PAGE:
Greetings and Salutations;
Sigh….the world of the beekeeper is full of odd moments these days. The problems with bees being killed off by environmental pressures continues, and hives across the land are being exterminated. The stupidity of people continues to be amazingly obviouse, and is costing the bees huge amounts.
For example, a little while ago, there was a burst of fear over the appearance of the Zika virus bearing mosquitoes in the United States. Well, the bright souls in South Carolina hopped into their spray trucks, loaded them up with insecticides and spent days running around, pumping toxins into the air. The end result? THey probably killed some mosquitoes, but, they also killed millions of bees in the area! The really sad thing is that if they had adjusted the TIME that they sprayed, many of these bees would still be alive. Here is a discussion about this debacle
Other states are taking saner steps. For example, Hawaii has just declared honey bees an endangered species! With luck, this will spread throughout the States, and perhaps even get to a Federal Level.
There are some folks that believe that Technology can fix the problem too. I just ran across THIS STORY discussing the concept of creating millions of small robots that will take over the job that bees do to pollinate plants! Now, I am certainly a friend of technology, but, to me, this is, perhaps more offensive than half the nonsense that spews from The Donald’s, and his surrogate’s mouths! Why do I dislike this so much. Well, first off, I am a beekeeper. I do not do this because I look upon the girls as a mechanical resource that I can make a ton of money from. I do it because I admire their ecosystem, their success, and the calming spirit that drives them. Bees are amazing examples of a hive mind, and have many positive aspects. I have to say that I do like honey too, of course!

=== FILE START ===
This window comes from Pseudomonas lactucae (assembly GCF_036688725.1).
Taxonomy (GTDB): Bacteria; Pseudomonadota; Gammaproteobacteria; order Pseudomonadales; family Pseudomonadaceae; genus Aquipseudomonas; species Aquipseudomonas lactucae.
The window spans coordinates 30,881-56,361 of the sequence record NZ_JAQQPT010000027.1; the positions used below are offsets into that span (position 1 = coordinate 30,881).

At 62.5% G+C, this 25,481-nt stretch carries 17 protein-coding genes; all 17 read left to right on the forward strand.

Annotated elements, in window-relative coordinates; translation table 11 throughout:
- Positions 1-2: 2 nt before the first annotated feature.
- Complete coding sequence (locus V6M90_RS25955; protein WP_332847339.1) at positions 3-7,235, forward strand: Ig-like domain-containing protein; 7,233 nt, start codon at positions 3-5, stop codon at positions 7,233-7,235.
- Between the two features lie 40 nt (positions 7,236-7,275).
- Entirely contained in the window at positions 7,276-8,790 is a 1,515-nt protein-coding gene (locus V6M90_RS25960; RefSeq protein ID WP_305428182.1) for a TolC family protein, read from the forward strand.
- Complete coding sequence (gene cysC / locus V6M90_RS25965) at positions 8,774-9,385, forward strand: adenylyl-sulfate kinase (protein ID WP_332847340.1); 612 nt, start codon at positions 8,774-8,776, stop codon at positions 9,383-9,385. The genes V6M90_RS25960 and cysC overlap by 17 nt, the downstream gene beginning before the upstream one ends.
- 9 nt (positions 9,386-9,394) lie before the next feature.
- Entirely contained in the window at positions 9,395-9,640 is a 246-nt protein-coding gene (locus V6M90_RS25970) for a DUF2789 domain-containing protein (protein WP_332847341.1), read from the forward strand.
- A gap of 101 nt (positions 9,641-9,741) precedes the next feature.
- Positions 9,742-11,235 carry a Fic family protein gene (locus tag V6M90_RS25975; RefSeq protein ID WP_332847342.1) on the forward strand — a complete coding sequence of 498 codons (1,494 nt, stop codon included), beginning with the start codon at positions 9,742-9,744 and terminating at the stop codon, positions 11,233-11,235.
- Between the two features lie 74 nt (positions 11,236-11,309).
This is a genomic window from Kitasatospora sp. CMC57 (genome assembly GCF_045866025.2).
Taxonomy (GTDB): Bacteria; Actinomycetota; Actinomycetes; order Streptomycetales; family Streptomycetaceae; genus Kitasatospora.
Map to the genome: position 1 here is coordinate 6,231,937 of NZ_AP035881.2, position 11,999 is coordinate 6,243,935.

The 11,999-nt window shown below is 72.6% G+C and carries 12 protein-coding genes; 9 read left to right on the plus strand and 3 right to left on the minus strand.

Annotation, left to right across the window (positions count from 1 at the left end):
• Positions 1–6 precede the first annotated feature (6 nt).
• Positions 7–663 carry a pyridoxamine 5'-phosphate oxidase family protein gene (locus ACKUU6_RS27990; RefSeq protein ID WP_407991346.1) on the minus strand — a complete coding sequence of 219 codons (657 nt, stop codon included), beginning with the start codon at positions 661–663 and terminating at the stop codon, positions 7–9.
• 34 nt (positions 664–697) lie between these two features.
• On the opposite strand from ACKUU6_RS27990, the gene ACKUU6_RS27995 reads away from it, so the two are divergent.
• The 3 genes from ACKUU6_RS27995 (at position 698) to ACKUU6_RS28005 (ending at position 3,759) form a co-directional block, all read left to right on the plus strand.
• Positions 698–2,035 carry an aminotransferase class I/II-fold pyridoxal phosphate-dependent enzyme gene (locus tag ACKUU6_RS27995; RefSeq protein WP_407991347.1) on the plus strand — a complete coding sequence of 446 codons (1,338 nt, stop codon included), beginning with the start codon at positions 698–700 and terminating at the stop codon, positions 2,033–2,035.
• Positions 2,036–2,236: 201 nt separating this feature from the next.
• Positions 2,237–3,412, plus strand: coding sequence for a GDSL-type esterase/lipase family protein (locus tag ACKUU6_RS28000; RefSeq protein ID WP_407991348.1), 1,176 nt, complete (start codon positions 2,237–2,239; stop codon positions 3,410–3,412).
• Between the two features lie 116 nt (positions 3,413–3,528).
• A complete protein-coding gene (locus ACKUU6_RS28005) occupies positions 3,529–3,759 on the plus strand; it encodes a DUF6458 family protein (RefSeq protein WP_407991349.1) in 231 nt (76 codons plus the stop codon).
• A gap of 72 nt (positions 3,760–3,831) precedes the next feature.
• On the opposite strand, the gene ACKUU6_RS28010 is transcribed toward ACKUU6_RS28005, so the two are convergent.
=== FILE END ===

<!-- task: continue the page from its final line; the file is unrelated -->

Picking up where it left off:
Replacing bees with technology has several problems for me.
- It sounds as if it is an excuse for wiping a species off the planet…and allows us to avoid responsibility for that event. We are called to be good Stewards of the Earth, and killing off a species through greed or stupidity is NOT being a good Steward!
- I do not think that the micro-robots being discussed will be able to do the job of pollination as well as bees perform it today. Given a field of flowers, will the robots be able to collect pollen and pollinate other flowers to an adequate percentage.
- There are power limitations that will cause problems. This includes processing power – in that it takes a chertain level of knowledge to be able to navigate to a target, perform an action, and return to home base. This also takes a fair amount of actual power. Bees get their energy from digesting honey and nectar. What will provide this energy for the micro-robots?
- There is the reliability issue. Bees are fairly tough organisms. Can these micro-robots approach that? What about the issues of the environment, such as dust, or rain? How many of these micro-robots will be destroyed by less than perfect conditions.
- This brings up the issue of costs. Micro-Robots cost something to create. Even if this is less than a penny each, it will be a significant cost to the farmer…raising our food costs further. Honey Bees, though, are self-replicating. The only thing the beekeeper needs to do to keep a supply growing in their Apiary is to provide food, water and a Queen. Even if the keeper replaces that queen every three years, that will be less than $10/year. Will micro-robots be that cheap? I rather doubt it.
- An important part of the bee’s job is to create honey. I find it VERY unlikely that the micro-robots will be able to do this.
So…I suggest that we, as a species, would be better served by cleaning up our environment, and making it more friendly to the bees, than chasing solutions that will cost humanity money and resources, and likely not work as well as a natural tool.
Bee Man Dave
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